Over the last few months, I’ve had engineer callouts to our dishwasher (7.5 years old), tumble dryer (13 years old) and washing machine (also 13 years old). All of these household appliances are heavily used but they’re also from good brands (Bosch/Siemens/Neff) and they’re generally going strong… I also managed to get them fixed for very little, in most cases… saving hundreds of pounds against the cost of a replacement.
Case 1: Dishwasher with error message E:24 or E:25
Neff’s E:24 and E:25 errors mean there’s something stopping the dishwasher from draining (generally a kinked hose, blocked filter or something obstructing the pump). Our machine would run the first few minutes of the cycle (a self-test, apparently) before failing with one of these messages.
Despite following advice on the ‘net, I couldn’t work out what it was (I gave the pipes a good clean – especially around where they outlet pipe was plumbed into the drain – and checked for objects blocking the impeller on the pump).
A £65 engineer call-out from a local firm checked the appliance over but the error returned – and so did the engineer. This time he did a more thorough job and, although he couldn’t find what had been preventing the machine from running, the error has gone so whatever it was has been dislodged and our dishes are getting cleaned (without spending a few hundred pounds on a new integrated dishwasher…). Total cost to repair: £65.
I didn’t use the video below (I used others at the time) but this is a pretty complete view of the process I followed, and I didn’t see the engineer do much more!
Case 2: Washing machine tripping electrical supply
A few minutes into the wash cycle, the electrical circuit would trip on our Bosch Classixx 1200 Express. I managed to run the drain cycle and remove the trapped washing. Then I tried plugging the washing machine into a different circuit but saw the same issue – so I knew it wasn’t a general problem with the supply but with the machine. A call to a local engineer (not the one I used for the dishwasher!) was all that was required to get this machine working again (he fitted a replacement heating element). Total cost to repair: just under £75 (including parts and labour).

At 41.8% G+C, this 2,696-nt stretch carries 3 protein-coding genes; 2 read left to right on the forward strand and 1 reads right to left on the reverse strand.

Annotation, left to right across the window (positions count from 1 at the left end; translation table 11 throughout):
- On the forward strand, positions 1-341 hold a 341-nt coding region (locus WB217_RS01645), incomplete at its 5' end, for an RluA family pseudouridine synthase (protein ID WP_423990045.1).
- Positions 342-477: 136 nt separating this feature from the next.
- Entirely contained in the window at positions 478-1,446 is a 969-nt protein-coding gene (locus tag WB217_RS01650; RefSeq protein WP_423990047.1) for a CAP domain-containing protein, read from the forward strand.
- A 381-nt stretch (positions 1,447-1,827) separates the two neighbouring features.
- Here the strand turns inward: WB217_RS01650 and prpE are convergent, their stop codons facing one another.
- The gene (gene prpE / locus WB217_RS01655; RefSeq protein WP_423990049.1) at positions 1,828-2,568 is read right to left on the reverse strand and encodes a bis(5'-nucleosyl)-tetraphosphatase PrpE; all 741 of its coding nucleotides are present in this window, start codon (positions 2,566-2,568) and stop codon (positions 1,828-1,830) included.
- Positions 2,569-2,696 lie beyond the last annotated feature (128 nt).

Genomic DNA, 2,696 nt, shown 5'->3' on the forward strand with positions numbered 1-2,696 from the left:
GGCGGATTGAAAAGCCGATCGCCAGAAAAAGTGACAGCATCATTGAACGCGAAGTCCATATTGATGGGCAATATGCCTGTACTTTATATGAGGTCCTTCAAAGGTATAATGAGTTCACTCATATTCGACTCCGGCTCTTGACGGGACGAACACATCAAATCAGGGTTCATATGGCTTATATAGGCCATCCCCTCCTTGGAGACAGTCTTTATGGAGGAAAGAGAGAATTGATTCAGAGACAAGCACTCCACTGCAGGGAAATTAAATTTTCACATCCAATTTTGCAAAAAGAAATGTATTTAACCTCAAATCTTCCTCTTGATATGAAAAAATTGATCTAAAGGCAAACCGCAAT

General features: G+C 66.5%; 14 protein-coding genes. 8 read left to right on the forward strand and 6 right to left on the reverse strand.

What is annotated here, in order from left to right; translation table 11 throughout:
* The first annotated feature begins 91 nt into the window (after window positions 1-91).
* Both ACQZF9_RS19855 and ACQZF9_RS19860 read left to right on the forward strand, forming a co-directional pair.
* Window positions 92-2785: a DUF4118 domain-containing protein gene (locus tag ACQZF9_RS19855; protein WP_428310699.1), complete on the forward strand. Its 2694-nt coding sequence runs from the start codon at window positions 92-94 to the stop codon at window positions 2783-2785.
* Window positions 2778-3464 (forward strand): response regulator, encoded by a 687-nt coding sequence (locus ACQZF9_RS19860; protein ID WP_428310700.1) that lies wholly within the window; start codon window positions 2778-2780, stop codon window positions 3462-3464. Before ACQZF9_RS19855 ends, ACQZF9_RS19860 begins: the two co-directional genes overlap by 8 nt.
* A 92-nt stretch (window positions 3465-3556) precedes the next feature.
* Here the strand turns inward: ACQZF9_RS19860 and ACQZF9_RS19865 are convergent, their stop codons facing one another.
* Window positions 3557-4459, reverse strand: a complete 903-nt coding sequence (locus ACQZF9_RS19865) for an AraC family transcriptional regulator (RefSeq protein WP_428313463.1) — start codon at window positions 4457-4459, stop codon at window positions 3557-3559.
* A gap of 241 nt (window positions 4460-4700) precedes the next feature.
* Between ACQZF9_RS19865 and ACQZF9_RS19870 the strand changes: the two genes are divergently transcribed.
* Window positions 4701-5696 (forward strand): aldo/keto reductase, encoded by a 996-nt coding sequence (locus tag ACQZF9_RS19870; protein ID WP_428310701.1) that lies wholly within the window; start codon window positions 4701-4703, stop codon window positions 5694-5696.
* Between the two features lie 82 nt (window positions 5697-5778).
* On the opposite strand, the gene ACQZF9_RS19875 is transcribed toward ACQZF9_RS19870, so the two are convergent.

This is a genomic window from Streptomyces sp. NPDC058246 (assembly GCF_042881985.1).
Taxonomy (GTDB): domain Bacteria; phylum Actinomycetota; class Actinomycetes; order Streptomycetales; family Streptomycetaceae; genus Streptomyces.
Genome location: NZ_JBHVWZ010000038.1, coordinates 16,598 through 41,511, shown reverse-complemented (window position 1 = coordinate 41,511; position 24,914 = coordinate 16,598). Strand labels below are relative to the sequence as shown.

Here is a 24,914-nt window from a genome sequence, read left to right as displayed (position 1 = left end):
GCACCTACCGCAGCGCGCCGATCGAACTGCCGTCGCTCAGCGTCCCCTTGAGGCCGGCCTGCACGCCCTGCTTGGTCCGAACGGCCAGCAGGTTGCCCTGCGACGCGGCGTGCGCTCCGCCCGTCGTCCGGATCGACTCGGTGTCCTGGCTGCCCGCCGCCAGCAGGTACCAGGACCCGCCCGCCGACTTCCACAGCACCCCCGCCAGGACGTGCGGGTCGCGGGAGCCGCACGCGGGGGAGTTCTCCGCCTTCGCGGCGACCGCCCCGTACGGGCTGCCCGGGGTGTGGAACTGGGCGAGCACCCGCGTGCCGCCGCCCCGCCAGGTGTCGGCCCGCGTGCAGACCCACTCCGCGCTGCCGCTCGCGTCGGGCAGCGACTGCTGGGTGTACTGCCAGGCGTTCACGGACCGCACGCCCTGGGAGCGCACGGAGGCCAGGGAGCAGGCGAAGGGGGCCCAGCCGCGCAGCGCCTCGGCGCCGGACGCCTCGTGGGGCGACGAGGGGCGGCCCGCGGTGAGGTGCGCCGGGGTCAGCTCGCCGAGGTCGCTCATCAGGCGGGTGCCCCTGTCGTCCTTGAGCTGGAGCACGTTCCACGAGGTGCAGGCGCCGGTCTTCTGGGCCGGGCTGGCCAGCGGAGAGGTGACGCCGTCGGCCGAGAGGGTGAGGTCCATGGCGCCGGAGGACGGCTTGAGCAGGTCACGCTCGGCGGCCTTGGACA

Case 3: Condensing tumble dryer not heating fully and clothes damp at end of cycle
The engineer who fixed the washing machine didn’t work on condenser tumble dryers, so I had to call Siemens’ official engineers to fix our elderly TXL 733. With the engineer call-out charge and the list of parts required, I was looking at nearly £300. Definitely beyond economic repair! Reviews on new A++ energy-rated models with heat pumps were not great – so we went with another condenser (moving from C to B at least). This cost £95 for engineer call-out plus £299 for a new appliance, minus another £50 cashback (due soon) for buying another Siemens/Bosch appliance.
Incidentally, I didn’t buy from John Lewis (as I normally would) – Co-op Electrical delivered the new appliance the next day.
Case 4: Washing machine making a loud vibration noise
After paying out to get the machine fixed once, it was on borrowed time. No more engineer call-outs – at some point you have to cut your losses and buy a new appliance. For the last few washes, our machine has been incredibly noisy and after returning from holiday with a lot of loads to run, I was ready to have to buy a replacement today.
But, before ordering a new machine, I decided to search the Internet and, thanks to these two videos I found the problem – a shirt collar stiffener that had worked its way out of my shirt and into the workings of the machine!
Total cost to repair: £0.
Reduce, Reuse, Recycle, Replace Repair?
I may still have a teenage washing machine (and a dishwasher heading toward double digits too) but newer appliances are not built to last as long as these were. Maybe these quick and relatively cheap fixes can help others keep their appliances going for a bit longer…